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October 14, 2004
Verizon lawyer chats about online privacy and RIAA case
Washingtonpost.com has the transcript of an interesting online chat with Sarah Deutsch, a lawyer for Verizon, about online privacy, including the Supreme Court's recent denial of cert. in the RIAA v. Verizon case about DMCA subpoenas and file-sharers:
U Boulder, CO: I have heard that the RIAA has technologies that can find illegal downloaders online and track them. Is this stuff legal? Isn't that hacking? Do ISPs allow this kind of software on their networks?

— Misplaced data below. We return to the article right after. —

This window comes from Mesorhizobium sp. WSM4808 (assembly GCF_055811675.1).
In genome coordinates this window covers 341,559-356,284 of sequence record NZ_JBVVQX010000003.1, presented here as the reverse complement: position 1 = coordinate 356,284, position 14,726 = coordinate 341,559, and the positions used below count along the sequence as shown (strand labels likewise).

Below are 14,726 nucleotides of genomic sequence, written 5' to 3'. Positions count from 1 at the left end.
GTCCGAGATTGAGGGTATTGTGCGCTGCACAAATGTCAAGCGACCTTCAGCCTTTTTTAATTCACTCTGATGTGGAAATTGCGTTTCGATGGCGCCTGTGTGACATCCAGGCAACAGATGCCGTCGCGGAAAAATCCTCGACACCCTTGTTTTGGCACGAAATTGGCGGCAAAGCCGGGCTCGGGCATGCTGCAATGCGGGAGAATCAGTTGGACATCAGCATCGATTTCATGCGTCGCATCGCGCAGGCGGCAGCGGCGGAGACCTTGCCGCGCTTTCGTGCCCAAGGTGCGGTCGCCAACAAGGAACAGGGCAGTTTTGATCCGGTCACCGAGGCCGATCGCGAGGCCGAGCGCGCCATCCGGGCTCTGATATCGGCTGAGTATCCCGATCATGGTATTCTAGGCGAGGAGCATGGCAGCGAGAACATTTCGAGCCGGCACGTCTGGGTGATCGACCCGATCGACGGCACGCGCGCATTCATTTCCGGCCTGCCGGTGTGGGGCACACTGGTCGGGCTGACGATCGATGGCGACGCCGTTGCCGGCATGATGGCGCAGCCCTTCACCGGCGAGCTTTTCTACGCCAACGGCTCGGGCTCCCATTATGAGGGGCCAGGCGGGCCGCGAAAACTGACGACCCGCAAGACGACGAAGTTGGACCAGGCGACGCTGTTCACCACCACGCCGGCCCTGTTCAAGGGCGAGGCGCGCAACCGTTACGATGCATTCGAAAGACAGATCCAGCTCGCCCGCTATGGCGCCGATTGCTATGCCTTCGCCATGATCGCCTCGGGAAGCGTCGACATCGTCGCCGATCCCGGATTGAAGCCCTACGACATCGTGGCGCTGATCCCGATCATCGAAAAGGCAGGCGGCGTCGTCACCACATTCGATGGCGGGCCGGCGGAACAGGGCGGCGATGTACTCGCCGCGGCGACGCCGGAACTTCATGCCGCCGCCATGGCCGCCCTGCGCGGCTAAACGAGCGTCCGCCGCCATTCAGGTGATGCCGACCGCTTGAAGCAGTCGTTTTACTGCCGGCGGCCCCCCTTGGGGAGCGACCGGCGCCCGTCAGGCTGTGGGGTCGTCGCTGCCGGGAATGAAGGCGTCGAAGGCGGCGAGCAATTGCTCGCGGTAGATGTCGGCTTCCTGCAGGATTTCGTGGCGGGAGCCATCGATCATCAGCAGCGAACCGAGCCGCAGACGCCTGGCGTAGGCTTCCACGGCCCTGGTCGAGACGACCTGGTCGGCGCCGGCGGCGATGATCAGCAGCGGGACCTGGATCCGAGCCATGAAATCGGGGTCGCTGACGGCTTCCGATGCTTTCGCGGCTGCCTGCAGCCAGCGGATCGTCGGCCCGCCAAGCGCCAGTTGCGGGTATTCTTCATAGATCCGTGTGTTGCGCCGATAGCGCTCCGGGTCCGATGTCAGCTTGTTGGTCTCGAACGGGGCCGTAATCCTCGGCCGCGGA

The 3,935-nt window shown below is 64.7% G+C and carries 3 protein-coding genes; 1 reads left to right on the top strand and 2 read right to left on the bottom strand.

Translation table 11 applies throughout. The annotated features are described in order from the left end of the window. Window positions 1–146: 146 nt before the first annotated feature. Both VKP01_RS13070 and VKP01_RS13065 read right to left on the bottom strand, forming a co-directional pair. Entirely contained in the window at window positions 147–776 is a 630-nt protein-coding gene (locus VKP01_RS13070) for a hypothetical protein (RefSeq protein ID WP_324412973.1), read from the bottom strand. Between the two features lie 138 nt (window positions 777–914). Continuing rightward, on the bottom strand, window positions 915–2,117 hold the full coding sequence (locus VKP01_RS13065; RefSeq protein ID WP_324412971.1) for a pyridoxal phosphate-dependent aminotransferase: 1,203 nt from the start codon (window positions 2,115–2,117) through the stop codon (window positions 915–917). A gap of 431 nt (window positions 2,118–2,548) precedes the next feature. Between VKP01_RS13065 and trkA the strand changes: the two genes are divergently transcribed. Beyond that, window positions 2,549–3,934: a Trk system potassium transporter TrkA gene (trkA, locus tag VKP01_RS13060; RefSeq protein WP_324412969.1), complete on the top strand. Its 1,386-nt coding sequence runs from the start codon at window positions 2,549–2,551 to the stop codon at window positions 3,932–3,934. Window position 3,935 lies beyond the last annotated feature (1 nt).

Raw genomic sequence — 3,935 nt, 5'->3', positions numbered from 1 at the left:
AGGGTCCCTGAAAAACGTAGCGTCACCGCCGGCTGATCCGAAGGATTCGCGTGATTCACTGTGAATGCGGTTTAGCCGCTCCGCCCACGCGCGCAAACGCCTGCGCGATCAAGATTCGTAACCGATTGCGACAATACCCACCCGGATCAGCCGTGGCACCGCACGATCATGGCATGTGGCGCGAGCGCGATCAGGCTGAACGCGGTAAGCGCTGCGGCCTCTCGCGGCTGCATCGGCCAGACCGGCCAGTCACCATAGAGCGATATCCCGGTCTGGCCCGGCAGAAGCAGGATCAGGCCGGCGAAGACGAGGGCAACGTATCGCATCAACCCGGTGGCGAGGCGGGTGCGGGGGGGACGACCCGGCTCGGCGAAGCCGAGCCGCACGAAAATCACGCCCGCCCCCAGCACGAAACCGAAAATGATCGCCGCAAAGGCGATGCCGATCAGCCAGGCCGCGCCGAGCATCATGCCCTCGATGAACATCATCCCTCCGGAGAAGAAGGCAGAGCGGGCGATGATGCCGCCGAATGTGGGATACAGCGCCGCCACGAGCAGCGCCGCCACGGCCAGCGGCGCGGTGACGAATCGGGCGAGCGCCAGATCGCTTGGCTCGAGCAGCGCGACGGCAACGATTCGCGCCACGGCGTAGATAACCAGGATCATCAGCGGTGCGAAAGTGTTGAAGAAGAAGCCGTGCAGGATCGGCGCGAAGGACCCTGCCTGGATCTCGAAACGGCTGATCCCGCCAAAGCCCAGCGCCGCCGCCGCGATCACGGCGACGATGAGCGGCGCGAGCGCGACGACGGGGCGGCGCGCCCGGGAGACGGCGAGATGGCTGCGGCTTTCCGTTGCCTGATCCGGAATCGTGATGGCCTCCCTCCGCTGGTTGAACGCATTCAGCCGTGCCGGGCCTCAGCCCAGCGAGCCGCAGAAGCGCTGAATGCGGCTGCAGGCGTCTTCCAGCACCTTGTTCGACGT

Sarah Deutsch: The RIAA, MPAA and even the pornography industry (acting as a "copyright owners") are increasingly hiring Internet "bounty hunters" who use search tools, including search bots to scour the Internet for infringing files. Just like those mechanical spiders in the movie "Minority Report," the spiders go into users' shared folders on their hard drives and match file names to the names of copyrighted songs and movies. Unfortunately, the bots make mistakes,which is why one ISP received a notice demanding that they terminate a subscriber who had allegedly downloaded the Harry Potter movie when the attachment was actually the Harry Potter book report.
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